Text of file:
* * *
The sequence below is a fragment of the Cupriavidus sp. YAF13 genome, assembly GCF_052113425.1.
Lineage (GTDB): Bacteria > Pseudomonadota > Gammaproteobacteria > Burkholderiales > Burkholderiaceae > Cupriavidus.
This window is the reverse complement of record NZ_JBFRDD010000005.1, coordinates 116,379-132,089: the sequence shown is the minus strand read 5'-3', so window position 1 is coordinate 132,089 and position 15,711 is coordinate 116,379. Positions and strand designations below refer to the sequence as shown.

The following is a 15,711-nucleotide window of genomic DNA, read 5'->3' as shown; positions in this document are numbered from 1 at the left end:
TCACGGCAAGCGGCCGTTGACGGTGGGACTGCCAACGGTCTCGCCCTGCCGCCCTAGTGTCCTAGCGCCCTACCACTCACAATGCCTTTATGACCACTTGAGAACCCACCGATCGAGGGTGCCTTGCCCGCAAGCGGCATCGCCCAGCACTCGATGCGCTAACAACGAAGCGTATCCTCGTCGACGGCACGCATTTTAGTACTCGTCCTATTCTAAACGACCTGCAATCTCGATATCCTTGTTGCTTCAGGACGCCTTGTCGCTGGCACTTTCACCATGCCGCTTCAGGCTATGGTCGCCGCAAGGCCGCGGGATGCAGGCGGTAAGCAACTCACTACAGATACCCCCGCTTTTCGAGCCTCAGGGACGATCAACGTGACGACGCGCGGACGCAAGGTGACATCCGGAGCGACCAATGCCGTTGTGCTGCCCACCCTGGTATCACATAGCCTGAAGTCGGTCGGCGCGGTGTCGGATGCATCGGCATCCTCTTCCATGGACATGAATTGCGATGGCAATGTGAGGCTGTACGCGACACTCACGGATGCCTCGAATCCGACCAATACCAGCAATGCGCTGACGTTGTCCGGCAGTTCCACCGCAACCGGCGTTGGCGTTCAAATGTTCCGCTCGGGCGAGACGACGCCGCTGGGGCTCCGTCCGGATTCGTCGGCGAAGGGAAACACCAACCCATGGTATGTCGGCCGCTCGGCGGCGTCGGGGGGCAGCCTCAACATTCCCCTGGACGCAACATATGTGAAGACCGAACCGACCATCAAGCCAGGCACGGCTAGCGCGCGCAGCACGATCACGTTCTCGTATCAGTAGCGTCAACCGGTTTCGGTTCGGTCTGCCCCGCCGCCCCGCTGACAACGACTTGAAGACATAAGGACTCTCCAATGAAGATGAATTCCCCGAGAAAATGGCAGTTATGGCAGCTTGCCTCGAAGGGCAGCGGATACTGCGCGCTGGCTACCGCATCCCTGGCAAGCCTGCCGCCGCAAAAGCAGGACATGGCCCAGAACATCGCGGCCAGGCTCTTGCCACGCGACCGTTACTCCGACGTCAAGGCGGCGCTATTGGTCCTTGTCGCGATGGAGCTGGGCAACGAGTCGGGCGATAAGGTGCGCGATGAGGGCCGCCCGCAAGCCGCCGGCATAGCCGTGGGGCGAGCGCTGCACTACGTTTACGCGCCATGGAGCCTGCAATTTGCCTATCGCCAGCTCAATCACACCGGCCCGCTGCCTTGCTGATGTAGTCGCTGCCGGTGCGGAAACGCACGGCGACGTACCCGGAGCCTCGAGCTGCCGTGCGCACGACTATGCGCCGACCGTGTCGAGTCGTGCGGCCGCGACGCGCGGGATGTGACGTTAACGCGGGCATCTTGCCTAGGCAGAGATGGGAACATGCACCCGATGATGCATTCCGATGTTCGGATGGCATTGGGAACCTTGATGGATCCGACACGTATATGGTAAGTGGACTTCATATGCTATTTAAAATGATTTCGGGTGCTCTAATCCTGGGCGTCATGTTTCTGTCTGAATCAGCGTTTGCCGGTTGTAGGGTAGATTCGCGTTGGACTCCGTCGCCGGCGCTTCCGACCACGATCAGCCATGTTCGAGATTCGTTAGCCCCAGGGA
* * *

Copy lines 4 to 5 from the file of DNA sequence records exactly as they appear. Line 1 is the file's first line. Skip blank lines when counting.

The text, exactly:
The following is a 15,711-nucleotide window of genomic DNA, read 5'->3' as shown; positions in this document are numbered from 1 at the left end:
TCACGGCAAGCGGCCGTTGACGGTGGGACTGCCAACGGTCTCGCCCTGCCGCCCTAGTGTCCTAGCGCCCTACCACTCACAATGCCTTTATGACCACTTGAGAACCCACCGATCGAGGGTGCCTTGCCCGCAAGCGGCATCGCCCAGCACTCGATGCGCTAACAACGAAGCGTATCCTCGTCGACGGCACGCATTTTAGTACTCGTCCTATTCTAAACGACCTGCAATCTCGATATCCTTGTTGCTTCAGGACGCCTTGTCGCTGGCACTTTCACCATGCCGCTTCAGGCTATGGTCGCCGCAAGGCCGCGGGATGCAGGCGGTAAGCAACTCACTACAGATACCCCCGCTTTTCGAGCCTCAGGGACGATCAACGTGACGACGCGCGGACGCAAGGTGACATCCGGAGCGACCAATGCCGTTGTGCTGCCCACCCTGGTATCACATAGCCTGAAGTCGGTCGGCGCGGTGTCGGATGCATCGGCATCCTCTTCCATGGACATGAATTGCGATGGCAATGTGAGGCTGTACGCGACACTCACGGATGCCTCGAATCCGACCAATACCAGCAATGCGCTGACGTTGTCCGGCAGTTCCACCGCAACCGGCGTTGGCGTTCAAATGTTCCGCTCGGGCGAGACGACGCCGCTGGGGCTCCGTCCGGATTCGTCGGCGAAGGGAAACACCAACCCATGGTATGTCGGCCGCTCGGCGGCGTCGGGGGGCAGCCTCAACATTCCCCTGGACGCAACATATGTGAAGACCGAACCGACCATCAAGCCAGGCACGGCTAGCGCGCGCAGCACGATCACGTTCTCGTATCAGTAGCGTCAACCGGTTTCGGTTCGGTCTGCCCCGCCGCCCCGCTGACAACGACTTGAAGACATAAGGACTCTCCAATGAAGATGAATTCCCCGAGAAAATGGCAGTTATGGCAGCTTGCCTCGAAGGGCAGCGGATACTGCGCGCTGGCTACCGCATCCCTGGCAAGCCTGCCGCCGCAAAAGCAGGACATGGCCCAGAACATCGCGGCCAGGCTCTTGCCACGCGACCGTTACTCCGACGTCAAGGCGGCGCTATTGGTCCTTGTCGCGATGGAGCTGGGCAACGAGTCGGGCGATAAGGTGCGCGATGAGGGCCGCCCGCAAGCCGCCGGCATAGCCGTGGGGCGAGCGCTGCACTACGTTTACGCGCCATGGAGCCTGCAATTTGCCTATCGCCAGCTCAATCACACCGGCCCGCTGCCTTGCTGATGTAGTCGCTGCCGGTGCGGAAACGCACGGCGACGTACCCGGAGCCTCGAGCTGCCGTGCGCACGACTATGCGCCGACCGTGTCGAGTCGTGCGGCCGCGACGCGCGGGATGTGACGTTAACGCGGGCATCTTGCCTAGGCAGAGATGGGAACATGCACCCGATGATGCATTCCGATGTTCGGATGGCATTGGGAACCTTGATGGATCCGACACGTATATGGTAAGTGGACTTCATATGCTATTTAAAATGATTTCGGGTGCTCTAATCCTGGGCGTCATGTTTCTGTCTGAATCAGCGTTTGCCGGTTGTAGGGTAGATTCGCGTTGGACTCCGTCGCCGGCGCTTCCGACCACGATCAGCCATGTTCGAGATTCGTTAGCCCCAGGGA